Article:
1957 THE EX JUAN FANGIO MASERATI 300S SPORTS RACING CAR
COACHWORK BY FANTUZZI
Chassis No. 3062
Engine No. 3069
White with black seats.
Engine: six cylinder in-line, alloy block and cylinder heads, twin overhead camshaft, two overhead valves, 2993cc, bore and stroke 84mm x 90mm. Compression ratio 9:1 250bhp at 6500rpm. Triple Weber 45 DCO3 carburettors. Twin plugs per cylinder, twin Marelli magnetos. Transmission: multi-plate dry clutch with four-speed rear-mounted transaxle gearbox, bevel drive rear axle. Chassis: welded tubular steel space frame with two-door, two-seater alloy competitions sports racing bodywork; Brakes: front disc, rear drum; Suspension: front - independent unequal length double wishbones, coil springs, hydraulic shock absorbers, anti-roll bar, rear - de Dion axle with tube in front of gearbox/final drive, twin forward-facing radius arms, transverse leaf spring above axle, hydraulic shock absorbers; Brakes: four-wheel hydraulic, two leading shoe, light alloy drum brakes with iron liners and transverse cooling fins. Right-hand drive.
The Trident symbol, representing the city of Bologna, features foremost on the Maserati emblem and is often referred to as the heartbeat of Italian motoring - in that Bologna is situated in the central part of Italy and the Maserati name has been associated with racing since the early 1920's. Certainly the name Maserati has been upholding Italian honours for longer than any other sports and racing car manufacturer and yet it has always been a small family-orientated company. In pre-war times the Maserati brothers, each with their specific responsibilities, only built racing cars for their customers.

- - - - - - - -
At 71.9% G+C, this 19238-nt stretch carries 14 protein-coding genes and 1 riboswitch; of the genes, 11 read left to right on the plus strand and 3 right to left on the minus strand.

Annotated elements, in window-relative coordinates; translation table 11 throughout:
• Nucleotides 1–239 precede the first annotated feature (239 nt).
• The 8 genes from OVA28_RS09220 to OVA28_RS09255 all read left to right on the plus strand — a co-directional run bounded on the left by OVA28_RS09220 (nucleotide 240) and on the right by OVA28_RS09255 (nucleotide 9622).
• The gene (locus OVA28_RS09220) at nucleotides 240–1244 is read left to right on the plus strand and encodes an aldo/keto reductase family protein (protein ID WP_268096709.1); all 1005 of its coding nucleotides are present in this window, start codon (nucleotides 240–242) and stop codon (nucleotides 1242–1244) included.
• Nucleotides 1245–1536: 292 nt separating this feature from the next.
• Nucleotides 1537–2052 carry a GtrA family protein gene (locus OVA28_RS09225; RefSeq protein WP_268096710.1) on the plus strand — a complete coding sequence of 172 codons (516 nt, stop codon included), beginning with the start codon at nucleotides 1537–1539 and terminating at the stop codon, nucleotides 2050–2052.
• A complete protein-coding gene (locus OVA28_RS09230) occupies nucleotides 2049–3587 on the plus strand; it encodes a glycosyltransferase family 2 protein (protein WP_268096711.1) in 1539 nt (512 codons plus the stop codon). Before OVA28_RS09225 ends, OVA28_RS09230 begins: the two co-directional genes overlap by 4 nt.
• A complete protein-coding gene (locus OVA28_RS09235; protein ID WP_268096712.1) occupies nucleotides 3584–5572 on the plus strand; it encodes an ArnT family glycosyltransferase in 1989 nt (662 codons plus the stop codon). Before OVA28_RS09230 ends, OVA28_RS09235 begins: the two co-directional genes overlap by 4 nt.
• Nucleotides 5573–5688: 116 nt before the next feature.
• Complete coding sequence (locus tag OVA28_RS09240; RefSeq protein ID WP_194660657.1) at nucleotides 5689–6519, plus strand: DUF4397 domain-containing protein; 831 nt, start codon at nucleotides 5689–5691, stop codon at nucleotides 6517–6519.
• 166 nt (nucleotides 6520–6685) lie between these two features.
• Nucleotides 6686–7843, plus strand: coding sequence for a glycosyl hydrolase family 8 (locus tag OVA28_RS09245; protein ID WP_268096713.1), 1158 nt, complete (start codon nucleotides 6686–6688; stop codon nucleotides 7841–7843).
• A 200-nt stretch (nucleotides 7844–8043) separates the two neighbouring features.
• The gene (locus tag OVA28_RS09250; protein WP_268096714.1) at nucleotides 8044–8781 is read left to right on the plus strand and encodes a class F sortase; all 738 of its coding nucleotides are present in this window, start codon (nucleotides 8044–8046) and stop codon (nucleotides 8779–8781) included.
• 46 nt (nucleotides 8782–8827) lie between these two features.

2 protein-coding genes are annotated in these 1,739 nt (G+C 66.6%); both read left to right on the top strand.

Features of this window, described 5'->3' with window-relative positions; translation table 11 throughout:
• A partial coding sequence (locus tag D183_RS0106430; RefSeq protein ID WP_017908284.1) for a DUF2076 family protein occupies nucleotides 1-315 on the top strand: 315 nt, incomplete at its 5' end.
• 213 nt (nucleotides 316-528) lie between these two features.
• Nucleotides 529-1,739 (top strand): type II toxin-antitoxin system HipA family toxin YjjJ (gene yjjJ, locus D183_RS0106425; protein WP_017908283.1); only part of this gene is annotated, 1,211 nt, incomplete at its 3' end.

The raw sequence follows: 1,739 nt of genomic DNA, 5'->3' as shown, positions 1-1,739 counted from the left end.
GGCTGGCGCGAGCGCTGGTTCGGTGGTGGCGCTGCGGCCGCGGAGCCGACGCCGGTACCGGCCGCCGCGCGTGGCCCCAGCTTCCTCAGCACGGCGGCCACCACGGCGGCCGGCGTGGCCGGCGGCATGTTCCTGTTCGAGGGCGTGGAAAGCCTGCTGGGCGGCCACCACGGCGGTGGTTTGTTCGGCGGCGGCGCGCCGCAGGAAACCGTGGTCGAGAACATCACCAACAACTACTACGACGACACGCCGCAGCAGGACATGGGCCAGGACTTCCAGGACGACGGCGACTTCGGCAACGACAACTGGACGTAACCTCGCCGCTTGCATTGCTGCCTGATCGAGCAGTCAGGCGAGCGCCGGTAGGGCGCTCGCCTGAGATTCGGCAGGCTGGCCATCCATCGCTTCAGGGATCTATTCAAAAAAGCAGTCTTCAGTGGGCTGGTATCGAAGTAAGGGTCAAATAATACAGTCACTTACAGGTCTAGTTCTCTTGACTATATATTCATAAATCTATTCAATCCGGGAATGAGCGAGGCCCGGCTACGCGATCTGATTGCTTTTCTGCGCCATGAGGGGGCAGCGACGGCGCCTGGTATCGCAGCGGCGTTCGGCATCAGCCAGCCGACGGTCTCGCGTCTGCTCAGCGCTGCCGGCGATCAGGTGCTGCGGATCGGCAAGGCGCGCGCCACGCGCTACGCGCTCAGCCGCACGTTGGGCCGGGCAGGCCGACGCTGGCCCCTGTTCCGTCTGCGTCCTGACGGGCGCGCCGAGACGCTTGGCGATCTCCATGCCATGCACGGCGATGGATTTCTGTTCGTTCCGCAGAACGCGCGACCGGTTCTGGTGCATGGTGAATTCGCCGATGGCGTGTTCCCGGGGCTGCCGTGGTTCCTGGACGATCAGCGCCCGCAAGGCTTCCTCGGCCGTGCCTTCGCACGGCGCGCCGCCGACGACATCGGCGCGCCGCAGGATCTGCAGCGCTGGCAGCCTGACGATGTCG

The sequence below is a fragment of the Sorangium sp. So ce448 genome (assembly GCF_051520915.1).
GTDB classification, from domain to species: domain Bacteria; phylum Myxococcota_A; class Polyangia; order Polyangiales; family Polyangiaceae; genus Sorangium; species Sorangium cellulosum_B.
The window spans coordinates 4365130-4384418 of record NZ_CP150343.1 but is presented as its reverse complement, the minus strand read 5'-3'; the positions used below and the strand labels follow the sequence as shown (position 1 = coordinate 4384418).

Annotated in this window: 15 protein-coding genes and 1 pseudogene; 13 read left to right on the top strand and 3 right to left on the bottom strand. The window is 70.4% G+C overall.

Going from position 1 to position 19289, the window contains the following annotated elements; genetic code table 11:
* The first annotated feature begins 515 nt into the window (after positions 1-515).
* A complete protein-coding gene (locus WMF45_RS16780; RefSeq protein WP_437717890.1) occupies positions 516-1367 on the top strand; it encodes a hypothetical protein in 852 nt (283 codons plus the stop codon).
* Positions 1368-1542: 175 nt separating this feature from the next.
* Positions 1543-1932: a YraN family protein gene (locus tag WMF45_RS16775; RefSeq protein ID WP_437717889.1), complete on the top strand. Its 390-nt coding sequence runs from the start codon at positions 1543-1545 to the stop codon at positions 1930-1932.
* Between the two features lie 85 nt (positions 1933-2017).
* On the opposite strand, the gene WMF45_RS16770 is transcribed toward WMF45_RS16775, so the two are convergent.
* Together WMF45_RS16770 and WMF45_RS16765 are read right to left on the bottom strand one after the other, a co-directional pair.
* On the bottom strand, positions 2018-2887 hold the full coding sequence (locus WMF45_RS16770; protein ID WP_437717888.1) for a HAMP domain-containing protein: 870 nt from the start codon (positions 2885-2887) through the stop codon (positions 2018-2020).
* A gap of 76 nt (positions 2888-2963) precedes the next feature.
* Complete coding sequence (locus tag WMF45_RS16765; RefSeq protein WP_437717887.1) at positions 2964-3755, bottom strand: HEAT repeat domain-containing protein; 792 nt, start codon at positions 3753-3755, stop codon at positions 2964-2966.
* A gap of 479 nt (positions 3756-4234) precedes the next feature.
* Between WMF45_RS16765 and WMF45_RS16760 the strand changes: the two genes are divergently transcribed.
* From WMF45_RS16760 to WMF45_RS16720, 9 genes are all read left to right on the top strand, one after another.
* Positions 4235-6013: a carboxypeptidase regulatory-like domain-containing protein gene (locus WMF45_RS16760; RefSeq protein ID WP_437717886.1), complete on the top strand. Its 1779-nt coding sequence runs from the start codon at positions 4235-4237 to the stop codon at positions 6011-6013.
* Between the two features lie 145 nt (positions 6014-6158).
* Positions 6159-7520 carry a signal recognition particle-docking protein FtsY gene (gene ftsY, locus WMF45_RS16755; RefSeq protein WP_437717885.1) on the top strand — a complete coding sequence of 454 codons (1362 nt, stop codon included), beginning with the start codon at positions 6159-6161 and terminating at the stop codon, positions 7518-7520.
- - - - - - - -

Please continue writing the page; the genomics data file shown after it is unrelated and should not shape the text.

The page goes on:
It was not until the immediate post-war years that the company, now under the financial control of Count Adolfo Orsi and his son Omer, but still with the technical input of the Maserati brothers, introduced their first custom road sports car, the Tipo A6. This was a direct descendant of the pre-war Voiturette Racing Tipo 6CM with a 1500cc six-cylinder single overhead camshaft engine, independent suspension and ladder frame chassis which was launched at the 1947 Geneva Motor Show, clothed in a simple Pinin Farina Coupe body. Luigi Villoresi debuted the car in that year's Mille Miglia but retired with wheel bearing failure. The A6, in various guises, went on to win a number of events. Up to the end of 1950 some sixty cars had been built and between 1951 and 1953 a further sixteen 2-litre versions had been sold.
In the meantime the Maserati brothers had left and set up their own OSCA organisation, and the factory was primarily involved in supplying privateers with their 1½ litre Supercharged 4CLT Grand Prix cars. The A6 engine was considerably improved in 1951 to form the basis of the new 2-litre Formula II car, the A6 GCM, which was raced by a number of drivers including Fangio and Gonzalez.